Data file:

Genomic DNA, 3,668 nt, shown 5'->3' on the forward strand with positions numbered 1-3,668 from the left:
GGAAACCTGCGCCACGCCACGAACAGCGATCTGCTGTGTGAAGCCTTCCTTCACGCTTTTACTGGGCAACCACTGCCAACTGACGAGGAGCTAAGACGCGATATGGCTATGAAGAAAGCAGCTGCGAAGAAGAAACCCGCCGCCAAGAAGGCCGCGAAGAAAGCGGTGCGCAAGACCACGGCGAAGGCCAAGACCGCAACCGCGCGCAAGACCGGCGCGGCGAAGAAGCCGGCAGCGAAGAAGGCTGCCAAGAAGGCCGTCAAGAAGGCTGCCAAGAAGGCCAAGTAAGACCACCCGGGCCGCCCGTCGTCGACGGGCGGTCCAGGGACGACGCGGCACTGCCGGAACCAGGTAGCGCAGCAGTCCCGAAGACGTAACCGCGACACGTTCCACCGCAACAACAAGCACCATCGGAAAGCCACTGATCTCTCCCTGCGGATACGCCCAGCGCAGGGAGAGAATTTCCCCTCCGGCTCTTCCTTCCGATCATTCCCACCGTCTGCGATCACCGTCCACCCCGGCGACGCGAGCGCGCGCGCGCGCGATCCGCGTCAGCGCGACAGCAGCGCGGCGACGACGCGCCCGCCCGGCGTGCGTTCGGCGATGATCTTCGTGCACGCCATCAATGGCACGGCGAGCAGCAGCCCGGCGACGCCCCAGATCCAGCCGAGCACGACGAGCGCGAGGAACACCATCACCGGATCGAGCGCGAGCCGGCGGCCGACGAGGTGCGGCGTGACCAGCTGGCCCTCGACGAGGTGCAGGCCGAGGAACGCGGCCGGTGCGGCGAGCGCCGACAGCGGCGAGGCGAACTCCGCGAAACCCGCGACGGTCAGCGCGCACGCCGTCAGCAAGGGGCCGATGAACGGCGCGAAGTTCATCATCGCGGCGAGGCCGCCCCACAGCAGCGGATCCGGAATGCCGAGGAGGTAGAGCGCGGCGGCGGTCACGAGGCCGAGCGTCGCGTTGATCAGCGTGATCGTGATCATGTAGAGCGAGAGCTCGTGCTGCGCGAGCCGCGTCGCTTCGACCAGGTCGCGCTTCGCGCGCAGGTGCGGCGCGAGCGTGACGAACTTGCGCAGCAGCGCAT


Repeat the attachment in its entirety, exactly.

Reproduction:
Genomic DNA, 3,668 nt, shown 5'->3' on the forward strand with positions numbered 1-3,668 from the left:
GGAAACCTGCGCCACGCCACGAACAGCGATCTGCTGTGTGAAGCCTTCCTTCACGCTTTTACTGGGCAACCACTGCCAACTGACGAGGAGCTAAGACGCGATATGGCTATGAAGAAAGCAGCTGCGAAGAAGAAACCCGCCGCCAAGAAGGCCGCGAAGAAAGCGGTGCGCAAGACCACGGCGAAGGCCAAGACCGCAACCGCGCGCAAGACCGGCGCGGCGAAGAAGCCGGCAGCGAAGAAGGCTGCCAAGAAGGCCGTCAAGAAGGCTGCCAAGAAGGCCAAGTAAGACCACCCGGGCCGCCCGTCGTCGACGGGCGGTCCAGGGACGACGCGGCACTGCCGGAACCAGGTAGCGCAGCAGTCCCGAAGACGTAACCGCGACACGTTCCACCGCAACAACAAGCACCATCGGAAAGCCACTGATCTCTCCCTGCGGATACGCCCAGCGCAGGGAGAGAATTTCCCCTCCGGCTCTTCCTTCCGATCATTCCCACCGTCTGCGATCACCGTCCACCCCGGCGACGCGAGCGCGCGCGCGCGCGATCCGCGTCAGCGCGACAGCAGCGCGGCGACGACGCGCCCGCCCGGCGTGCGTTCGGCGATGATCTTCGTGCACGCCATCAATGGCACGGCGAGCAGCAGCCCGGCGACGCCCCAGATCCAGCCGAGCACGACGAGCGCGAGGAACACCATCACCGGATCGAGCGCGAGCCGGCGGCCGACGAGGTGCGGCGTGACCAGCTGGCCCTCGACGAGGTGCAGGCCGAGGAACGCGGCCGGTGCGGCGAGCGCCGACAGCGGCGAGGCGAACTCCGCGAAACCCGCGACGGTCAGCGCGCACGCCGTCAGCAAGGGGCCGATGAACGGCGCGAAGTTCATCATCGCGGCGAGGCCGCCCCACAGCAGCGGATCCGGAATGCCGAGGAGGTAGAGCGCGGCGGCGGTCACGAGGCCGAGCGTCGCGTTGATCAGCGTGATCGTGATCATGTAGAGCGAGAGCTCGTGCTGCGCGAGCCGCGTCGCTTCGACCAGGTCGCGCTTCGCGCGCAGGTGCGGCGCGAGCGTGACGAACTTGCGCAGCAGCGCAT